32. Birdie,
    I have a rural property in Baltimore County and am earning extra side hustle $$ by having it on sniffspot… an air bob for dogs. Could help with the purchase of land if you move out of Gaithersburg, plus you would be able to advertise your training business.

  33. I don’t know you, but we did meet when you organized a polo clinic at Seneca! I feel you on the home search- there are some nice options if you are willing to drive due north along the PA line, or out in Union Bridge.

  34. Hi Birdie,

    Just want to throw out that I recently bought a single family home in Ijamsville, MD. Its an off the beaten path spot, but definitely more affordable! (We were located in Rockville and also looked at Gaithersburg and Germantown). Plus a lot of the existing homes in the area have big lots (we were able to get an acre). Plus Frederick County income and property taxes are lower than MoCo :). Best of luck finding a place!

  35. I’m going to mirror Lisa about Carroll County. You could get the same house/property for 100k+ or less than you would in MoCo, and still be accessible to your clients. Carroll County is all about farm/agriculture life, and has lower income and property taxes so you could get more land and could build out what you want to do over time without the bureaucracy of a place like MoCo. The area around Sykesville is lovely and the town itself is pretty awesome.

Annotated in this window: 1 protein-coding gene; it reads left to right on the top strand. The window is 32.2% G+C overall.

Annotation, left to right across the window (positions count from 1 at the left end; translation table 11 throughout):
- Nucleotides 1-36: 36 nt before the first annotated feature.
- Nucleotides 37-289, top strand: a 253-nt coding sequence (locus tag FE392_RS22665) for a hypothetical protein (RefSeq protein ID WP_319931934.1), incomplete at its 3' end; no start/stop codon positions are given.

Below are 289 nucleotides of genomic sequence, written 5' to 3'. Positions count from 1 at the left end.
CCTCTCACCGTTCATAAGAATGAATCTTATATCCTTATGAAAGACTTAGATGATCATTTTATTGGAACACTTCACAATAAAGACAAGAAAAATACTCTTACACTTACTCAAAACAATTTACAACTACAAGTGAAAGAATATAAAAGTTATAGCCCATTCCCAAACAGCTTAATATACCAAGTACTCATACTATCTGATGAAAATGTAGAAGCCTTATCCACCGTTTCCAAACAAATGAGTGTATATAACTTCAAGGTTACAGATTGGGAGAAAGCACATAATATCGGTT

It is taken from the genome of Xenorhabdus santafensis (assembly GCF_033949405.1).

For reading, I use the Libby app and link it to my local library, and I use Amazon gift cards to buy books I can’t get through the app when it’s something I really REALLY want to read.

  36. A little late to the party… but we have our house cleaner fold our laundry as well. It’s a little more pricey than a normal cleaning (maybe $20 extra per visit), but well worth it. You may want to explore that, since it could definitely save you money!

  37. A note about potential career options for Allen: I work for an economic consulting firm, and our main business is in supporting expert witnesses in litigation matters. Lots of my colleagues have MBAs, and many of us really enjoy your research aspects of legal cases. This type of job might leverage his research skills, MBA, and professional network. Good luck.